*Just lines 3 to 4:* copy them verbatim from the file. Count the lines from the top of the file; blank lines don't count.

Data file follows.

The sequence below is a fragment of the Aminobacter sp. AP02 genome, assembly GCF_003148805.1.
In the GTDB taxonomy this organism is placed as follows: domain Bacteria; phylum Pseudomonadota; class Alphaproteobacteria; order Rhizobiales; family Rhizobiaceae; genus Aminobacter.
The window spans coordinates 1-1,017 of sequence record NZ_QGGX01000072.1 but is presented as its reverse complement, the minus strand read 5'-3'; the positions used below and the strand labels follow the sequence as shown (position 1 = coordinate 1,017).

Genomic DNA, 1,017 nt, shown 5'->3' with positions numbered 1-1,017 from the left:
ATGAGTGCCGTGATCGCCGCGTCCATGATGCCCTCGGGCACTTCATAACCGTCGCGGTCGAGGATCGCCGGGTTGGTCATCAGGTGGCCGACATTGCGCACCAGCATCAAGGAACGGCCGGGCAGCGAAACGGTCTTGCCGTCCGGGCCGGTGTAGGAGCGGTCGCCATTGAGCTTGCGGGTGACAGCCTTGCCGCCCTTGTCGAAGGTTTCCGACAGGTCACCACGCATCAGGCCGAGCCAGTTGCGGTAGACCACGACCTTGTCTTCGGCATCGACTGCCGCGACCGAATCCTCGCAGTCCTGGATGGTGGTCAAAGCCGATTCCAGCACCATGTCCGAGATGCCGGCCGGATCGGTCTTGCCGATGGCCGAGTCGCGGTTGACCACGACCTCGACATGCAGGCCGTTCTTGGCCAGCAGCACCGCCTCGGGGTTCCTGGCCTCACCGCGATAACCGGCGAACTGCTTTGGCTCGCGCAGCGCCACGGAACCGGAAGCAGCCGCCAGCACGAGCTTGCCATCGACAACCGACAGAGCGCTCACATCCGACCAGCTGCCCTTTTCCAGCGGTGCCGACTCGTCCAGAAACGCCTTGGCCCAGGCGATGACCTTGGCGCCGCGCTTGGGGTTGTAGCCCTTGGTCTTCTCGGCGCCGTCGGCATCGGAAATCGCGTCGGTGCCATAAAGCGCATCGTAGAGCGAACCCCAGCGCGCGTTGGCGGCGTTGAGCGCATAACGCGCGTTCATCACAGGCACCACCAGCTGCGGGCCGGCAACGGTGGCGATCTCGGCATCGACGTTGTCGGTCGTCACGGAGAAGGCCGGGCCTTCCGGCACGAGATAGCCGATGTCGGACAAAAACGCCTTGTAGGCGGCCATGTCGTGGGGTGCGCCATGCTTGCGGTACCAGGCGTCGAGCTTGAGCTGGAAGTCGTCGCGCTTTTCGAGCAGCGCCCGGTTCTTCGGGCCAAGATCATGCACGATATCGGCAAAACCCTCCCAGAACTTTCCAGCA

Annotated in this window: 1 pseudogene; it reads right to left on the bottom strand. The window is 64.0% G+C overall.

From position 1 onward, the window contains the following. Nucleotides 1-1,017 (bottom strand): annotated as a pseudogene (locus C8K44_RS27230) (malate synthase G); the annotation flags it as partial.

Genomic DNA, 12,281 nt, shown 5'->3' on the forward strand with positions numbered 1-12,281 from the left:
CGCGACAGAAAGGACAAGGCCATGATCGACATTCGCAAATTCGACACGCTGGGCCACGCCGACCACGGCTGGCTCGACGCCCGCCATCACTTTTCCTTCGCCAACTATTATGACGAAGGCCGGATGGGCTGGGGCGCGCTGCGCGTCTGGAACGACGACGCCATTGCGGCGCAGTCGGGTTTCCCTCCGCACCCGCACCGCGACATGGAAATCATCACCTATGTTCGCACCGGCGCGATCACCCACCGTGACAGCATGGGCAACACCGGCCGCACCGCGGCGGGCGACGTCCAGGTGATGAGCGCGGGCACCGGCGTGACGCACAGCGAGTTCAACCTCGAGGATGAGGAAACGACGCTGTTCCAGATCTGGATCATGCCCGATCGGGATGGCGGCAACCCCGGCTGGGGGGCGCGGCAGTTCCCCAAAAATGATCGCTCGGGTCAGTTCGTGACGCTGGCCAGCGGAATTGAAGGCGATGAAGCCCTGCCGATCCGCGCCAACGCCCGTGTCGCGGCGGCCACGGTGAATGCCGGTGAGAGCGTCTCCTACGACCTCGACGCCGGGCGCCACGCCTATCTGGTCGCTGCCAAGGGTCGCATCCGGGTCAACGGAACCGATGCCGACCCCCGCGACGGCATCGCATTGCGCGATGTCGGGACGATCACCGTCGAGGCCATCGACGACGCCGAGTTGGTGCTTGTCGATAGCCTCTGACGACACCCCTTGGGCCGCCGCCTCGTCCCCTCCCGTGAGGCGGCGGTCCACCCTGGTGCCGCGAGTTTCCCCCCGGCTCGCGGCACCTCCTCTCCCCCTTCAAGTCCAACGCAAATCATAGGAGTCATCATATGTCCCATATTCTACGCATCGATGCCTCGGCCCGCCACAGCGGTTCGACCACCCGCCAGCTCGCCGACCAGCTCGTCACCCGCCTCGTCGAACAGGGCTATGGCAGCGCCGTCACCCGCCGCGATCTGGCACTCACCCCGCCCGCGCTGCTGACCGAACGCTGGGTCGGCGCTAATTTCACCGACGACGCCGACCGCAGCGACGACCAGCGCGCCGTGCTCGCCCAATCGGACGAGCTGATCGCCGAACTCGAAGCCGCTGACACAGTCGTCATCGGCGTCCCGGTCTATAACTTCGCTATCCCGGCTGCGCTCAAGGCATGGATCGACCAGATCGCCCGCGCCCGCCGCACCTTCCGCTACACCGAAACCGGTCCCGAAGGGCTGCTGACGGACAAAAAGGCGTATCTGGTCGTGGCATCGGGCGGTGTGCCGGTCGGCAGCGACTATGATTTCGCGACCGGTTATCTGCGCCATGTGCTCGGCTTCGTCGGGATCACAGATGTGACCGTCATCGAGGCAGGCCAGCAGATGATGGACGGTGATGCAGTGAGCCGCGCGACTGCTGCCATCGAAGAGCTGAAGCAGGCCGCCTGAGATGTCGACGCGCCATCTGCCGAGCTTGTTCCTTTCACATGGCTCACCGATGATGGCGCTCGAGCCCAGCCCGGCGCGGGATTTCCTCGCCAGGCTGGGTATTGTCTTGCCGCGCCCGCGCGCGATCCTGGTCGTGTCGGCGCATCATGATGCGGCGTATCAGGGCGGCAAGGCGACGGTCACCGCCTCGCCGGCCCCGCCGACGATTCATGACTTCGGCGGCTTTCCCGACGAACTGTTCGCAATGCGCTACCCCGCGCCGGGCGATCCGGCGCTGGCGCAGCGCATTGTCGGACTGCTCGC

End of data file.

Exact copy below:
The window spans coordinates 1-1,017 of sequence record NZ_QGGX01000072.1 but is presented as its reverse complement, the minus strand read 5'-3'; the positions used below and the strand labels follow the sequence as shown (position 1 = coordinate 1,017).

Genomic DNA, 1,017 nt, shown 5'->3' with positions numbered 1-1,017 from the left: